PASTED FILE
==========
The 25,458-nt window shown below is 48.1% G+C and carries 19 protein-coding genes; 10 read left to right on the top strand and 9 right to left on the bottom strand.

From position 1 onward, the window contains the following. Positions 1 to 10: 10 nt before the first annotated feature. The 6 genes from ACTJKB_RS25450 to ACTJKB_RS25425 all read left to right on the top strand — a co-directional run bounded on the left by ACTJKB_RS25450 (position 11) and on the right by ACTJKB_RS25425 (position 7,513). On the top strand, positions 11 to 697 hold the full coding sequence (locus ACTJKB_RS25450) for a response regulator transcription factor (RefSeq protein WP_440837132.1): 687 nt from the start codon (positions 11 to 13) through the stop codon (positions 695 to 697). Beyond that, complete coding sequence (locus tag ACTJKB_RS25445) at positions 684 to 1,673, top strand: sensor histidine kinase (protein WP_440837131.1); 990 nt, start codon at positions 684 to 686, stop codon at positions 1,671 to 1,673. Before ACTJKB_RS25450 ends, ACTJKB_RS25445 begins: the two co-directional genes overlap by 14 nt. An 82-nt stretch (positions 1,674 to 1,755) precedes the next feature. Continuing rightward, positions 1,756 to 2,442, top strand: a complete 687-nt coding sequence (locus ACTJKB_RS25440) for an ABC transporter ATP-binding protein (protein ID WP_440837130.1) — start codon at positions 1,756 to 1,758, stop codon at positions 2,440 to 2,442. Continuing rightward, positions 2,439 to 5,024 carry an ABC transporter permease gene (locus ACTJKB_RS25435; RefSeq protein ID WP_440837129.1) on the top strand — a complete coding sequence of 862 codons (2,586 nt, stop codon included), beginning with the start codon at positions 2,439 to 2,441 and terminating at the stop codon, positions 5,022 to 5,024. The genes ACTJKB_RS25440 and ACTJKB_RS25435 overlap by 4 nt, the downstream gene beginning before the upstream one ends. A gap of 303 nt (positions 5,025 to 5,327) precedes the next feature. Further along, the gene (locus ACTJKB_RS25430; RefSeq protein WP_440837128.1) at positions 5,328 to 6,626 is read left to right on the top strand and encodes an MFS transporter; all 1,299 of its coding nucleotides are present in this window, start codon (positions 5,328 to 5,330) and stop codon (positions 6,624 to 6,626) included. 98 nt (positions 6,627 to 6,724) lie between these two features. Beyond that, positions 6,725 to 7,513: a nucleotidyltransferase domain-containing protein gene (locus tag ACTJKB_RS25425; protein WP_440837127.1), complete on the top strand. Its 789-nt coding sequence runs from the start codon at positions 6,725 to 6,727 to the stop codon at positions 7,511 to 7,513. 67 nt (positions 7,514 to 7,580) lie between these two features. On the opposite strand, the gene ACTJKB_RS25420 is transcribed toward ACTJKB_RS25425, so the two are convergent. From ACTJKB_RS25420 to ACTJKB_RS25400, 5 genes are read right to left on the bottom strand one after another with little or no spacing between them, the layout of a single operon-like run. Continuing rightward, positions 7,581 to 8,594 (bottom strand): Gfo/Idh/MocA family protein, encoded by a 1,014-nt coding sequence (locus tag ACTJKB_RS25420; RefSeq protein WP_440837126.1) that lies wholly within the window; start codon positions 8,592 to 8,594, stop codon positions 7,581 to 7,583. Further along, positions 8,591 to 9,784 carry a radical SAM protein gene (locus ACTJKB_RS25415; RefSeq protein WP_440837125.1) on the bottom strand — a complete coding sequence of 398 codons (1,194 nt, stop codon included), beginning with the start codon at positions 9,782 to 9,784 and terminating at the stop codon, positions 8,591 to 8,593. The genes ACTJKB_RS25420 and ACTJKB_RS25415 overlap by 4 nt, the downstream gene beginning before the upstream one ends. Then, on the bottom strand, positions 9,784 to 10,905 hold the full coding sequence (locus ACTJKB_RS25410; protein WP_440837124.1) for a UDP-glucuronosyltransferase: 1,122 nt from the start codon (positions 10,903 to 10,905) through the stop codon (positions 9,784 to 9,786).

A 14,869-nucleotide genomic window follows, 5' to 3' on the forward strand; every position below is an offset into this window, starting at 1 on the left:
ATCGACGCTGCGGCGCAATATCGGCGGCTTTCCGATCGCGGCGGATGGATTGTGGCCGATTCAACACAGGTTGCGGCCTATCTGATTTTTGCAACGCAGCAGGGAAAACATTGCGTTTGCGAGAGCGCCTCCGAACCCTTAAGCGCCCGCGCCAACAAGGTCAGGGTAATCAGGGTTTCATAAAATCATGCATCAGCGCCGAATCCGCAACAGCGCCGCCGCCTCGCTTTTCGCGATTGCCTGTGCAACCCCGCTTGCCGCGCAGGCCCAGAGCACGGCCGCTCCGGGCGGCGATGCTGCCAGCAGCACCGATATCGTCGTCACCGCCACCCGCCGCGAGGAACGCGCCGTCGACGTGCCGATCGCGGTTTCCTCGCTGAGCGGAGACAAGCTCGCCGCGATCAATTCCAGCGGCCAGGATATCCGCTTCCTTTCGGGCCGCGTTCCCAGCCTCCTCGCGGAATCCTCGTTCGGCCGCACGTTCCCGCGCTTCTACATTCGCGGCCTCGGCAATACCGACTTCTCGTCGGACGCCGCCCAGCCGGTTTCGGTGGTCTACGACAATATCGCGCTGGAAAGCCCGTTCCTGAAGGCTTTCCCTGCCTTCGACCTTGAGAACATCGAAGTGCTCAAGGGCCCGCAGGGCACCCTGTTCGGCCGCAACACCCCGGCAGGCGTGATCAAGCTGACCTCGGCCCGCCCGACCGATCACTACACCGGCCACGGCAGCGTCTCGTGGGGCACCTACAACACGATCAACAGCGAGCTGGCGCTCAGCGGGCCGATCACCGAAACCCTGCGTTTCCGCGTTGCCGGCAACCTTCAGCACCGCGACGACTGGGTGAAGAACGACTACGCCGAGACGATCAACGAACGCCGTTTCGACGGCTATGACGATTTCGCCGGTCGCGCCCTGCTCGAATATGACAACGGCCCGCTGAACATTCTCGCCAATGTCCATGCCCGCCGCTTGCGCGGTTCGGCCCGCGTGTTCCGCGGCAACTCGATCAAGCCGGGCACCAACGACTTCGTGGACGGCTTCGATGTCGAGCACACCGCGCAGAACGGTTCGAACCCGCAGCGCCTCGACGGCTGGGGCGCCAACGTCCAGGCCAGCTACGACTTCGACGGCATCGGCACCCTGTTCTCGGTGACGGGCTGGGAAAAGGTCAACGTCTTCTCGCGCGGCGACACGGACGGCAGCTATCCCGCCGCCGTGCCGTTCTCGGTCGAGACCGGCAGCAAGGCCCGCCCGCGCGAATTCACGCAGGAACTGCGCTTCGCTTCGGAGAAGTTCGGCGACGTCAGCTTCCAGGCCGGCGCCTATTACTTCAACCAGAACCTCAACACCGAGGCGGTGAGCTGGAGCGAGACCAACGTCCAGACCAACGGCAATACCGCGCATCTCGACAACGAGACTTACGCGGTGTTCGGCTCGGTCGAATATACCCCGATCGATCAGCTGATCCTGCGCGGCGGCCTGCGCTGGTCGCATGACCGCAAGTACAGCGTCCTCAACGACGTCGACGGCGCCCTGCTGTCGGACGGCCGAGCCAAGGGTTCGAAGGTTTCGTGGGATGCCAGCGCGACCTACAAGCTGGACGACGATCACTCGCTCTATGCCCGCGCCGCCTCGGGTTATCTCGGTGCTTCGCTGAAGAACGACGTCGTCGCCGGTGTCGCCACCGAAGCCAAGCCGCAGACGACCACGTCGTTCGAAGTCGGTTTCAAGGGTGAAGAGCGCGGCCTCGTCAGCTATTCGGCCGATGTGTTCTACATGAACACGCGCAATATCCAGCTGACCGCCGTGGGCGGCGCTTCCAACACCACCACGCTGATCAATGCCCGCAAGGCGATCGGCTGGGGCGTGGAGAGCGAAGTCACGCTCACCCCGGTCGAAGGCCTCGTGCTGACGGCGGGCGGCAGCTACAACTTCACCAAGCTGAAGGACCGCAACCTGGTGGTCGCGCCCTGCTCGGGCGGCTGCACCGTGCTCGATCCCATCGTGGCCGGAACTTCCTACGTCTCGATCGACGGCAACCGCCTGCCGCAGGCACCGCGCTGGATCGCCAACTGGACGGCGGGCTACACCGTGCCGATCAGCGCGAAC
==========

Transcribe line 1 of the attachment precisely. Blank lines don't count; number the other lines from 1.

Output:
The 25,458-nt window shown below is 48.1% G+C and carries 19 protein-coding genes; 10 read left to right on the top strand and 9 right to left on the bottom strand.